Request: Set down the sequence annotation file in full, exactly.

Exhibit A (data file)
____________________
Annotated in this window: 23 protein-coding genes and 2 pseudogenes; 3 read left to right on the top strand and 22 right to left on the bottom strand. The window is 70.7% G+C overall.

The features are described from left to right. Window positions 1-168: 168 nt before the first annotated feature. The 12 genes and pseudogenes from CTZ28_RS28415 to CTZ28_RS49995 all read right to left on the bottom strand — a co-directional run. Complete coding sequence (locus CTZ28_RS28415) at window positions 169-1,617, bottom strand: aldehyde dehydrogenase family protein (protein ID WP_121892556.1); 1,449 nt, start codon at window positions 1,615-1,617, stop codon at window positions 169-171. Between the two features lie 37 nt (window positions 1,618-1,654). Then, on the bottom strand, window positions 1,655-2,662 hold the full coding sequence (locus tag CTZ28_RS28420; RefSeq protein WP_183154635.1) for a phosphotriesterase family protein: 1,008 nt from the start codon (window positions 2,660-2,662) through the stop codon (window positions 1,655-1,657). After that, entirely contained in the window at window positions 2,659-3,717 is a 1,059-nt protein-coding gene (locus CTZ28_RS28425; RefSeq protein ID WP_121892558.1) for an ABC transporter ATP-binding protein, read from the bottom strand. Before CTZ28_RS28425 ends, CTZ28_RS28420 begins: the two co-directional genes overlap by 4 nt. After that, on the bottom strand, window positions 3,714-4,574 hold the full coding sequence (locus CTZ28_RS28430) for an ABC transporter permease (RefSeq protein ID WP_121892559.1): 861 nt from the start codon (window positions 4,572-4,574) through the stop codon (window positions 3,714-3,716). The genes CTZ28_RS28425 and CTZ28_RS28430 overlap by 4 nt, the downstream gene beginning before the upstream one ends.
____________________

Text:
Annotated in this window: 23 protein-coding genes and 2 pseudogenes; 3 read left to right on the top strand and 22 right to left on the bottom strand. The window is 70.7% G+C overall.

The features are described from left to right. Window positions 1-168: 168 nt before the first annotated feature. The 12 genes and pseudogenes from CTZ28_RS28415 to CTZ28_RS49995 all read right to left on the bottom strand — a co-directional run. Complete coding sequence (locus CTZ28_RS28415) at window positions 169-1,617, bottom strand: aldehyde dehydrogenase family protein (protein ID WP_121892556.1); 1,449 nt, start codon at window positions 1,615-1,617, stop codon at window positions 169-171. Between the two features lie 37 nt (window positions 1,618-1,654). Then, on the bottom strand, window positions 1,655-2,662 hold the full coding sequence (locus tag CTZ28_RS28420; RefSeq protein WP_183154635.1) for a phosphotriesterase family protein: 1,008 nt from the start codon (window positions 2,660-2,662) through the stop codon (window positions 1,655-1,657). After that, entirely contained in the window at window positions 2,659-3,717 is a 1,059-nt protein-coding gene (locus CTZ28_RS28425; RefSeq protein ID WP_121892558.1) for an ABC transporter ATP-binding protein, read from the bottom strand. Before CTZ28_RS28425 ends, CTZ28_RS28420 begins: the two co-directional genes overlap by 4 nt. After that, on the bottom strand, window positions 3,714-4,574 hold the full coding sequence (locus CTZ28_RS28430) for an ABC transporter permease (RefSeq protein ID WP_121892559.1): 861 nt from the start codon (window positions 4,572-4,574) through the stop codon (window positions 3,714-3,716). The genes CTZ28_RS28425 and CTZ28_RS28430 overlap by 4 nt, the downstream gene beginning before the upstream one ends.